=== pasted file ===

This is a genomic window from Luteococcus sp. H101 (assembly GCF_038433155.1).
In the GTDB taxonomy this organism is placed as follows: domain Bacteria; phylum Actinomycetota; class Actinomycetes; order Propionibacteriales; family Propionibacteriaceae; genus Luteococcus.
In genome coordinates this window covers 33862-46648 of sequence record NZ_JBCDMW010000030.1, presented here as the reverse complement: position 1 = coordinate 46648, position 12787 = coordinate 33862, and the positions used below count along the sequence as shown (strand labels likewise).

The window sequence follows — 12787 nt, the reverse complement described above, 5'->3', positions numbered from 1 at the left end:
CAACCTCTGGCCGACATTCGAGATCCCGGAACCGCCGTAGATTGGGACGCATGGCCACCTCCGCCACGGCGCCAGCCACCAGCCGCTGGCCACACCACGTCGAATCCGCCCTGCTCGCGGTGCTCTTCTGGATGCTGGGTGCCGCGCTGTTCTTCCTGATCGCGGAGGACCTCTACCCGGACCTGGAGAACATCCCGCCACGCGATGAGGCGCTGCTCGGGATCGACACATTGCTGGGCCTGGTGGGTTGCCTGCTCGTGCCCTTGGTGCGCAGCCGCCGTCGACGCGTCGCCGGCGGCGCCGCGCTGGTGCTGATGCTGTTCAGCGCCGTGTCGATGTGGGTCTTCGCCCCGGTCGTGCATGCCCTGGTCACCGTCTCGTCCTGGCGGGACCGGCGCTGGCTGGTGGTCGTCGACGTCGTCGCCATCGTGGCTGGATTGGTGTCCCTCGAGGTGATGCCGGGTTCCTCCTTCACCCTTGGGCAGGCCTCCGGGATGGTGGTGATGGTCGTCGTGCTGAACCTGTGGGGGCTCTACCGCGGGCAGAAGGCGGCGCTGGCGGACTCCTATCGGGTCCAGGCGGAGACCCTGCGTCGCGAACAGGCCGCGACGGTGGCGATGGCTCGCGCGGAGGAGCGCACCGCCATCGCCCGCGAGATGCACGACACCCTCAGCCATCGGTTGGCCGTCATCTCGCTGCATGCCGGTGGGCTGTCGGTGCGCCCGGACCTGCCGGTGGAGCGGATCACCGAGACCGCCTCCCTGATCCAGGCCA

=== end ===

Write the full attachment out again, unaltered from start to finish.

This is a genomic window from Luteococcus sp. H101 (assembly GCF_038433155.1).
In the GTDB taxonomy this organism is placed as follows: domain Bacteria; phylum Actinomycetota; class Actinomycetes; order Propionibacteriales; family Propionibacteriaceae; genus Luteococcus.
In genome coordinates this window covers 33862-46648 of sequence record NZ_JBCDMW010000030.1, presented here as the reverse complement: position 1 = coordinate 46648, position 12787 = coordinate 33862, and the positions used below count along the sequence as shown (strand labels likewise).

The window sequence follows — 12787 nt, the reverse complement described above, 5'->3', positions numbered from 1 at the left end:
CAACCTCTGGCCGACATTCGAGATCCCGGAACCGCCGTAGATTGGGACGCATGGCCACCTCCGCCACGGCGCCAGCCACCAGCCGCTGGCCACACCACGTCGAATCCGCCCTGCTCGCGGTGCTCTTCTGGATGCTGGGTGCCGCGCTGTTCTTCCTGATCGCGGAGGACCTCTACCCGGACCTGGAGAACATCCCGCCACGCGATGAGGCGCTGCTCGGGATCGACACATTGCTGGGCCTGGTGGGTTGCCTGCTCGTGCCCTTGGTGCGCAGCCGCCGTCGACGCGTCGCCGGCGGCGCCGCGCTGGTGCTGATGCTGTTCAGCGCCGTGTCGATGTGGGTCTTCGCCCCGGTCGTGCATGCCCTGGTCACCGTCTCGTCCTGGCGGGACCGGCGCTGGCTGGTGGTCGTCGACGTCGTCGCCATCGTGGCTGGATTGGTGTCCCTCGAGGTGATGCCGGGTTCCTCCTTCACCCTTGGGCAGGCCTCCGGGATGGTGGTGATGGTCGTCGTGCTGAACCTGTGGGGGCTCTACCGCGGGCAGAAGGCGGCGCTGGCGGACTCCTATCGGGTCCAGGCGGAGACCCTGCGTCGCGAACAGGCCGCGACGGTGGCGATGGCTCGCGCGGAGGAGCGCACCGCCATCGCCCGCGAGATGCACGACACCCTCAGCCATCGGTTGGCCGTCATCTCGCTGCATGCCGGTGGGCTGTCGGTGCGCCCGGACCTGCCGGTGGAGCGGATCACCGAGACCGCCTCCCTGATCCAGGCCA